Re: A New Graph Coloring Conjecture.
Posted:
Jun 25, 2013 7:24 PM


On Tuesday, June 25, 2013 2:51:47 PM UTC7, quasi wrote: > bill wrote: > > >quasi wrote: > > >> bill wrote: > > >> > > >> >If I understand correctly, your counterexample proves the 4CT > > >> >to be false. > > >> > > >> No, you don't understand correctly. > > >> > > >> My examples don't disprove the 4Color Conjecture. > > >> > > >> They disprove _your_ conjectures. > > >> > > >> Your initial conjecture: > > >> > > >> If a graph contains no subgraph isomorphic to K5, then > > >> it's 4colorable, > > >> > > >> In reply, I defined a graph G such that: > > >> > > >> (1) G contains no subgraph isomorphic to K5. > > >> > > >> (2) G is not 4colorable. > > >> > > >> The graph G thus disproves your conjecture. > > >> > > >> Of course G is nonplanar. > > >> > > >> Any counterexample to your conjecture must be nonplanar. > > >> > > >> Your revised conjecture: > > >> > > >> If a graph has no vertex with degree less than 5 and no > > >> subgraph isomorphic to K5, then it's 4colorable. > > >> > > >> In reply, I defined a graph G such that: > > >> > > >> (1) G has no vertex with degree less than 5. > > >> > > >> (2) G contains no subgraph isomorphic to K5. > > >> > > >> (3) G is not 4colorable. > > >> > > >> The graph G thus disproves your revised conjecture. > > >> > > >> And once again, G is nonplanar. > > >> > > >> It appears that you did not understand either of the > > >> > > >> counterexamples I posted. > > >> > > >> You repeatedly asked if my examples are nonplanar. > > >> Of course they are. I said as much several times. Moreover, > > >> they _had_ to be. Any counterexample to either of your > > >> conjectures must be nonplanar. > > >> > > >> >Evidently your are also considering nonplanar graphs. > > >> > > >> Yes, of course. > > >> > > >> >Is your counterexample a non 4colorable, nonplanar graph > > >> >without no forceable four vertex sets? > > >> > > >> No. > > >> > > >> My examples were non 4colorable and of course nonplanar, > > >> but both of my examples had subgraphs isomorphic to K4. > > >> > > >> However, your conjectures never specified no K4s. > > >> > > >> You only specified no K5s. > > >> > > >> Both of my examples had no K5s. > > >> > > >> Thus, I disproved your first two conjectures, as they were > > >> originally stated. > > >> > > >> Now it appears that you want to revise the conjecture still > > >> further. > > >> > > >> Your current conjecture seems to be: > > >> > > >> If a graph has no vertex with degree less than 5 and no > > >> subgraph isomorphic to K4, then it's 4colorable. > > >> > > >> But that conjecture is also false. > > >> > > >> Butch Malahide has already shown (earlier in this thread) > > >> the existence of a graph G such that > > >> > > >> (1) G has no vertex with degree less than 5. > > >> > > >> (2) G does not contain any triangles (G has no K3s). > > >> > > >> (3) G is not 4colorable. > > >> > > >> It appears you didn't understand his example either. > > >> > > >> >But that doesn't make any sense. > > >> > > >> Try to understand Butch Malahide's examples. > > >> > > >> >Perhaps I have not explained "forceable" sets sufficiently. > > >> > > > >> >A forceable 4set is set of four vertices that cannot > > >> >be 3colored. The complete graph on four vertices is > > >> >such a set. > > >> > > >> That's the _only_ such set, up to isomorphism. > > >> > > >> More precisely: > > >> > > >> If a graph G has a 4point subgraph H such that H is not > > >> > > >> 3colorable, then H is isomorphic to K4. > > >> > > >> >Also, all four vertices must be connected to the same external > > >> >vertex. > > >> > > >> If you do that, then you get a K5. > > >> > > >> I thought your conjectures specified no K5s. > > >> > > >> I think there's a communication gap here. > > >> > > >> In any case, so far, all your conjectures in this thread have > > >> been disproved. All of them. > > >> > > >> If you have a new conjecture with revised conditions, you need > > >> to state it carefully and completely, otherwise further > > >> discussion is pointless. > > > > > >I can show a forced 4 set in your graph if you are interested. > > > > By a forced 4set, it seems you mean a subgraph isomorphic > > to K4. If so, there's no need to show me that my examples > > contain such subgraphs since I already said that my examples > > had subgraphs isomorphic to K4. > > > > But I also noted (do you actually _read_ replies?) that your > > two conjectures did not explicitly prohibit subgraphs isomorphic > > to K4. Rather they prohibited subgraphs isomorphic to K5. So my > > examples met your stated restrictions. > > > > If you now want to change your restrictions to prohibit > > subgraphs isomorphic to K4, fine, but then Butch Malahide's > > examples disprove your conjecture, consistent with this new > > restriction. > > > > In any case, I challenged you to give a complete, rigorous > > mathematical statement of what you are currently claiming, > > but so far, no response from you. > > > > >Otherwise, I have no objection to ending this diatribe. > > > > Probably a good idea. > > > > quasi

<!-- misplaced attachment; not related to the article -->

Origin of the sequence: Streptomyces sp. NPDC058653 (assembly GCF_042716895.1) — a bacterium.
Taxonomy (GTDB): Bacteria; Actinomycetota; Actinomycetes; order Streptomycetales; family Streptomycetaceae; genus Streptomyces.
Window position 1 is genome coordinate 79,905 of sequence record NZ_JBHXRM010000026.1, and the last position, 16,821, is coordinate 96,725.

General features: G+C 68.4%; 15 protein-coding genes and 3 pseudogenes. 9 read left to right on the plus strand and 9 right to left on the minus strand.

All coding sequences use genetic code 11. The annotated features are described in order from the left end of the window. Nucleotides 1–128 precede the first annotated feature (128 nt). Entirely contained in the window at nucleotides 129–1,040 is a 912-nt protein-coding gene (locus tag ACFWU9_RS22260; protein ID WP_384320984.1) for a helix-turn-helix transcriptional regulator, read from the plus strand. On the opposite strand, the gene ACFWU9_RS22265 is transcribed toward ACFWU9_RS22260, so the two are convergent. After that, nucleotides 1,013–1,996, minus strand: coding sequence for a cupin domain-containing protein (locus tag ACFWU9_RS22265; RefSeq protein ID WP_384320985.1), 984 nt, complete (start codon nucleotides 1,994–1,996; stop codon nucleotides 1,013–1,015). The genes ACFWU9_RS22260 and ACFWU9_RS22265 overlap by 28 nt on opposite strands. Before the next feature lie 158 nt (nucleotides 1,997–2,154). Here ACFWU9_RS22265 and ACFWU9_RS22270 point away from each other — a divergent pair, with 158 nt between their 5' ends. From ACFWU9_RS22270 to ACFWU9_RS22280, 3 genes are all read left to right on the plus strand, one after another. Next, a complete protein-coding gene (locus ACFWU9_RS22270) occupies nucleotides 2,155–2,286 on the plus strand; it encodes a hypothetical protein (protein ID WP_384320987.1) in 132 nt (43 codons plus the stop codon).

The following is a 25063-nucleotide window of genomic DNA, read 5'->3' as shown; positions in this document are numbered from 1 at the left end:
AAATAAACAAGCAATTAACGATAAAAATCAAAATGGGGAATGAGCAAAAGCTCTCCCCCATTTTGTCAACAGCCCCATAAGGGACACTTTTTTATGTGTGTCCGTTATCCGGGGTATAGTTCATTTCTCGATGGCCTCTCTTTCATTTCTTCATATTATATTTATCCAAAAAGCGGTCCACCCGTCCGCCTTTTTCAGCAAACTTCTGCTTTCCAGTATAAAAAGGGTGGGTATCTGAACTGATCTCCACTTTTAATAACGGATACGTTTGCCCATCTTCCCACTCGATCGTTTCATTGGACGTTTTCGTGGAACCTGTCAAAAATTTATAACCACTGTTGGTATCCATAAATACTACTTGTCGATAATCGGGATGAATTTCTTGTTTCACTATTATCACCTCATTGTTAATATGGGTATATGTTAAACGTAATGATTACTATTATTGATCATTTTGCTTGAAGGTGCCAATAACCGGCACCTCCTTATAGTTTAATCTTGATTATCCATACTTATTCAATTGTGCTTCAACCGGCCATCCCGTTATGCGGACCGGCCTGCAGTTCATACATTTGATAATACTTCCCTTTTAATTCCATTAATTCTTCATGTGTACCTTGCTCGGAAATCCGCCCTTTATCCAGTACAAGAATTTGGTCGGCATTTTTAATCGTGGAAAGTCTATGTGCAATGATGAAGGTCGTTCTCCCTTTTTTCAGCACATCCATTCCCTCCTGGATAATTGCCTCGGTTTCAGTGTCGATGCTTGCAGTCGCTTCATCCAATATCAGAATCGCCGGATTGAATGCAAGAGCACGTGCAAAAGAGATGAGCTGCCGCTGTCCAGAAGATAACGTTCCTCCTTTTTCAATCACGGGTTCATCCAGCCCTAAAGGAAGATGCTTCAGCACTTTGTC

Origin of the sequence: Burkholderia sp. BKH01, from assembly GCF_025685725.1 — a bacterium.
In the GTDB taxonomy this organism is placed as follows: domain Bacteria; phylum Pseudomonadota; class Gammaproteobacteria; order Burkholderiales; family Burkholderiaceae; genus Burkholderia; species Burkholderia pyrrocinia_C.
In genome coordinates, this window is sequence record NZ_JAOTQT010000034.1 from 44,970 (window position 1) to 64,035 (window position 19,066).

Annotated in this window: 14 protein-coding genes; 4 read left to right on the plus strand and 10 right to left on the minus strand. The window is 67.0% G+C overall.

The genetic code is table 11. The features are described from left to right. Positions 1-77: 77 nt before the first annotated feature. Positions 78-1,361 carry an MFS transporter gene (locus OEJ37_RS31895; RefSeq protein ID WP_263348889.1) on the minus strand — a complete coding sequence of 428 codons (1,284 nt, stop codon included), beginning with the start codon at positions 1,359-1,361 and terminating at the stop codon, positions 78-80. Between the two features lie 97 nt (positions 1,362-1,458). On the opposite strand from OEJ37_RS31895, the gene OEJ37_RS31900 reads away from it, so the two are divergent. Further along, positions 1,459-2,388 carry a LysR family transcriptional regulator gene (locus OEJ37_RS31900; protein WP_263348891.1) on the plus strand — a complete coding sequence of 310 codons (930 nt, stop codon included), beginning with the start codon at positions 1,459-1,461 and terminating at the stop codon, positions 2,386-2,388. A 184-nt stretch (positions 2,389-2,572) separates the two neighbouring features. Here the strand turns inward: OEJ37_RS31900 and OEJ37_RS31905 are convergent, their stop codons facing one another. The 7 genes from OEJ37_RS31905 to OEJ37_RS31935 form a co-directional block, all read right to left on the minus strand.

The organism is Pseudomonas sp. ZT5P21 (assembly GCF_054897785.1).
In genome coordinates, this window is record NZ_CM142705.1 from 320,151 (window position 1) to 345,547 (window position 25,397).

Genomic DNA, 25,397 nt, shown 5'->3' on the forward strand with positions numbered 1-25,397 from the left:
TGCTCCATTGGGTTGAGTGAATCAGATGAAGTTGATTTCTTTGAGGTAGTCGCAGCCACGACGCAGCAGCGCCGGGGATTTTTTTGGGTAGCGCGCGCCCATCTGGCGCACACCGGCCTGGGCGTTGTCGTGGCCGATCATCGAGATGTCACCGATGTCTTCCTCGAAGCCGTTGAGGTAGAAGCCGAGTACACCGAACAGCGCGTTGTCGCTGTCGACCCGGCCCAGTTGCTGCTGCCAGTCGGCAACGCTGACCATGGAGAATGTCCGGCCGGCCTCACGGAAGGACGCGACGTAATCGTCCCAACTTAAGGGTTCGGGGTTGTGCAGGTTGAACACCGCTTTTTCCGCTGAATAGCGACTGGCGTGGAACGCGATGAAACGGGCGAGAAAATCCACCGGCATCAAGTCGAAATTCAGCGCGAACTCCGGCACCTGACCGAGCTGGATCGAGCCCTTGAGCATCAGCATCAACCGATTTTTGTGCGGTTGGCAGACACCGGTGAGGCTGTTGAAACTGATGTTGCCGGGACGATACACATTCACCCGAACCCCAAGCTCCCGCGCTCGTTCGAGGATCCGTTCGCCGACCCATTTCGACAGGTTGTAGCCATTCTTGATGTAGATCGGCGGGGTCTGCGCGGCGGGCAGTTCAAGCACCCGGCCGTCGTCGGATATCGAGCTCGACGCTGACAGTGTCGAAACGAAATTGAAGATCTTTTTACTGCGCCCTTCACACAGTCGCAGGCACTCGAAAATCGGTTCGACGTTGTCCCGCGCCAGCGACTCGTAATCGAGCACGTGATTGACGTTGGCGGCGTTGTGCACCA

I was not ready to respond before. I took a second look at your graph information. When I say those virtually invisible dots, I had enough to analyze the graoh for FFS. I found one. It is vetices 1 7 8 9. Not a K4. V 1 & y are not adjacent.
If your interest has been piqued; i would like to start a new thread or preferably correspond via by email.
bill